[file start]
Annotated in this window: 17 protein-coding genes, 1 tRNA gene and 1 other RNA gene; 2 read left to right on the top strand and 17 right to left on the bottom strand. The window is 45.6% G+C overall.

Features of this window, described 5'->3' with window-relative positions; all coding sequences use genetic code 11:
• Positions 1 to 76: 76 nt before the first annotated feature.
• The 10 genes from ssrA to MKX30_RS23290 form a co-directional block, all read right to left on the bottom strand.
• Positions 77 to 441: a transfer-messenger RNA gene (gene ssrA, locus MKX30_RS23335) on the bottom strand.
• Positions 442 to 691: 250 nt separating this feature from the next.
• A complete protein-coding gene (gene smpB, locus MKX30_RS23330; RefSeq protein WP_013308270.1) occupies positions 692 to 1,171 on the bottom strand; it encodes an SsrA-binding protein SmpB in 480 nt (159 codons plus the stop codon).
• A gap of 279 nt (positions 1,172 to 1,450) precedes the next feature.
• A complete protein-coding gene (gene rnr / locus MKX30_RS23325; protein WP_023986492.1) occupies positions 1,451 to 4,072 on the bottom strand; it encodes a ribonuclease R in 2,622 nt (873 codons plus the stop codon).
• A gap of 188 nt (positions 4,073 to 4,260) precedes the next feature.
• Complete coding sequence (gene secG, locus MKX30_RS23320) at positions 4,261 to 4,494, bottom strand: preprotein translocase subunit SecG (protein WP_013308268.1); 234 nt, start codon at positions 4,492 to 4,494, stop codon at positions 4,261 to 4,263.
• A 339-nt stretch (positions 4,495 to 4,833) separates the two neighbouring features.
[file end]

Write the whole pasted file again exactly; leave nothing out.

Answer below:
Annotated in this window: 17 protein-coding genes, 1 tRNA gene and 1 other RNA gene; 2 read left to right on the top strand and 17 right to left on the bottom strand. The window is 45.6% G+C overall.

Features of this window, described 5'->3' with window-relative positions; all coding sequences use genetic code 11:
• Positions 1 to 76: 76 nt before the first annotated feature.
• The 10 genes from ssrA to MKX30_RS23290 form a co-directional block, all read right to left on the bottom strand.
• Positions 77 to 441: a transfer-messenger RNA gene (gene ssrA, locus MKX30_RS23335) on the bottom strand.
• Positions 442 to 691: 250 nt separating this feature from the next.
• A complete protein-coding gene (gene smpB, locus MKX30_RS23330; RefSeq protein WP_013308270.1) occupies positions 692 to 1,171 on the bottom strand; it encodes an SsrA-binding protein SmpB in 480 nt (159 codons plus the stop codon).
• A gap of 279 nt (positions 1,172 to 1,450) precedes the next feature.
• A complete protein-coding gene (gene rnr / locus MKX30_RS23325; protein WP_023986492.1) occupies positions 1,451 to 4,072 on the bottom strand; it encodes a ribonuclease R in 2,622 nt (873 codons plus the stop codon).
• A gap of 188 nt (positions 4,073 to 4,260) precedes the next feature.
• Complete coding sequence (gene secG, locus MKX30_RS23320) at positions 4,261 to 4,494, bottom strand: preprotein translocase subunit SecG (protein WP_013308268.1); 234 nt, start codon at positions 4,492 to 4,494, stop codon at positions 4,261 to 4,263.
• A 339-nt stretch (positions 4,495 to 4,833) separates the two neighbouring features.